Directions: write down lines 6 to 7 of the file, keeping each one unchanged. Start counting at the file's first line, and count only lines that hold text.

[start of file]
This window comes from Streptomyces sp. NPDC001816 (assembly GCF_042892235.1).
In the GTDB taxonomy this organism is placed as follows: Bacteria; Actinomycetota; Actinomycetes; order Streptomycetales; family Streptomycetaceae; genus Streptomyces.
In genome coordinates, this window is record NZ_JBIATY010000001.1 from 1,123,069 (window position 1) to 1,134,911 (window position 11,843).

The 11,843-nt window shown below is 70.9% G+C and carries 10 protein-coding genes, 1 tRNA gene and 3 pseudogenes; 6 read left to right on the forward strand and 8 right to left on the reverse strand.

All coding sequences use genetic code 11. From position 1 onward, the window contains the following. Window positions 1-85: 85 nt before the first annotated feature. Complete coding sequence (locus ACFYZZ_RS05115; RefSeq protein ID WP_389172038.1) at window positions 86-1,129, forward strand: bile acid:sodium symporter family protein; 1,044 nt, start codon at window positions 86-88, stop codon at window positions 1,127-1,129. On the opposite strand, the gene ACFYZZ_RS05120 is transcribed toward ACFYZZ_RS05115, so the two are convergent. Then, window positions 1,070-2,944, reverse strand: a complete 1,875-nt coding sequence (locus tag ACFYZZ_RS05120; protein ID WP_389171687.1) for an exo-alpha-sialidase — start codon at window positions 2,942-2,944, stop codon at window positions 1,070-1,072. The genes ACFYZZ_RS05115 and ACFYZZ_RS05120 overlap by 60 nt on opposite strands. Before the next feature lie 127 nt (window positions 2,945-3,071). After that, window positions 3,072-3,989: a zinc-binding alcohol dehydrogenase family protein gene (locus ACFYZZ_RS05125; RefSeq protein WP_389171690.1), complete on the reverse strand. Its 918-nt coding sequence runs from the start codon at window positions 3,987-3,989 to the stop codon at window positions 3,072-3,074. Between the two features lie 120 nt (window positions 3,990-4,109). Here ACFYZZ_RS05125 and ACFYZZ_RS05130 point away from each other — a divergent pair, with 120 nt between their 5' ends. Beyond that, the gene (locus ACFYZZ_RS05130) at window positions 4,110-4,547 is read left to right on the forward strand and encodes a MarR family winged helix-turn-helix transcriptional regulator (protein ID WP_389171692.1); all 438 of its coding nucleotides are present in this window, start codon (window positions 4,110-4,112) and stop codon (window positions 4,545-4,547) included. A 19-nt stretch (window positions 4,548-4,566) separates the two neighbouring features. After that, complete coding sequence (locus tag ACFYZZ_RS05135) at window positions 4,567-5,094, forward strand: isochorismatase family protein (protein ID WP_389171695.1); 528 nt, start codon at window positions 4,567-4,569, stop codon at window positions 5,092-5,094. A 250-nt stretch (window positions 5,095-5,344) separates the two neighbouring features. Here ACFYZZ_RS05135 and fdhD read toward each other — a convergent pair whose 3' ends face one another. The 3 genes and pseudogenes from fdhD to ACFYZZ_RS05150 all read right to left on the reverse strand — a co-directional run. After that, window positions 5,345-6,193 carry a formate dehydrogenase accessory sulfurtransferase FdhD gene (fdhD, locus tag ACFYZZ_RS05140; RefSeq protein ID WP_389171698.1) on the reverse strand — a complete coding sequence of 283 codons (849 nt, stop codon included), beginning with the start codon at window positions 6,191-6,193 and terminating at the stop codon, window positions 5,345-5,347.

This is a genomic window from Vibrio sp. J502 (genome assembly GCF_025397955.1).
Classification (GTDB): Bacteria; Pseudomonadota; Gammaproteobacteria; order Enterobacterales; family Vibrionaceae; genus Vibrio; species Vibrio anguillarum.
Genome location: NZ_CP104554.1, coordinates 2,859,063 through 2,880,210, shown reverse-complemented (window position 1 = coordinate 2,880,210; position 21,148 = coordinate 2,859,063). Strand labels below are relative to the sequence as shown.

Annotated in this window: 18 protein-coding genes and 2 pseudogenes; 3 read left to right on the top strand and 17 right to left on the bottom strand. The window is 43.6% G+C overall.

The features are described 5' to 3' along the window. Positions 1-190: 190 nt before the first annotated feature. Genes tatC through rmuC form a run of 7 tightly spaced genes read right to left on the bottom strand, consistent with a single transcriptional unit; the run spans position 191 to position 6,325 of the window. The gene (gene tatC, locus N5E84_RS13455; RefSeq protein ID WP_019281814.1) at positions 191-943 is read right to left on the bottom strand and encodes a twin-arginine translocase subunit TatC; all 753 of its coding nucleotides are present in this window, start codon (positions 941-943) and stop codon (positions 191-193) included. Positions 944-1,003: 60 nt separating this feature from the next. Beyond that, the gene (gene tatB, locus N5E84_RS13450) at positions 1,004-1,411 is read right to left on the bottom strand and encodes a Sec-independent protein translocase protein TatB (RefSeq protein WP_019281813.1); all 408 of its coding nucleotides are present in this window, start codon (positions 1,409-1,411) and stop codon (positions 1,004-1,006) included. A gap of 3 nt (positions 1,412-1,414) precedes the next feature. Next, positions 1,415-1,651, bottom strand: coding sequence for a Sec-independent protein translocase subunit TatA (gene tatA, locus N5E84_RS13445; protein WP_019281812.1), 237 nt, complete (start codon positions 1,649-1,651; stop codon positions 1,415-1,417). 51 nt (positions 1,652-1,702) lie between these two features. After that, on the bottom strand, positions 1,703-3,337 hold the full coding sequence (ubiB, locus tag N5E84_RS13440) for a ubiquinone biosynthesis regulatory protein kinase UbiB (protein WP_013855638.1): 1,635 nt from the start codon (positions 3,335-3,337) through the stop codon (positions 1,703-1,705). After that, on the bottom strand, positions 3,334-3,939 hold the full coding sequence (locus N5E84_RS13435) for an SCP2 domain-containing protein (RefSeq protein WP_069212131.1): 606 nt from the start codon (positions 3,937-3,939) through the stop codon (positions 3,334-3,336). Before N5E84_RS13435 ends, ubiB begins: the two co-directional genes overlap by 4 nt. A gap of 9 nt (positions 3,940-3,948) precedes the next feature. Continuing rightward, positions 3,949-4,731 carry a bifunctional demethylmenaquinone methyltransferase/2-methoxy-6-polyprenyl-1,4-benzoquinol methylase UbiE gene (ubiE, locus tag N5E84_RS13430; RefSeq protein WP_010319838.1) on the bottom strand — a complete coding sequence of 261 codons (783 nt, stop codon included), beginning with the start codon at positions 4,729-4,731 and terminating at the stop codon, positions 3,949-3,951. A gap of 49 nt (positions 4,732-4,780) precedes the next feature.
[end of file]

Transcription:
This is a genomic window from Vibrio sp. J502 (genome assembly GCF_025397955.1).
Classification (GTDB): Bacteria; Pseudomonadota; Gammaproteobacteria; order Enterobacterales; family Vibrionaceae; genus Vibrio; species Vibrio anguillarum.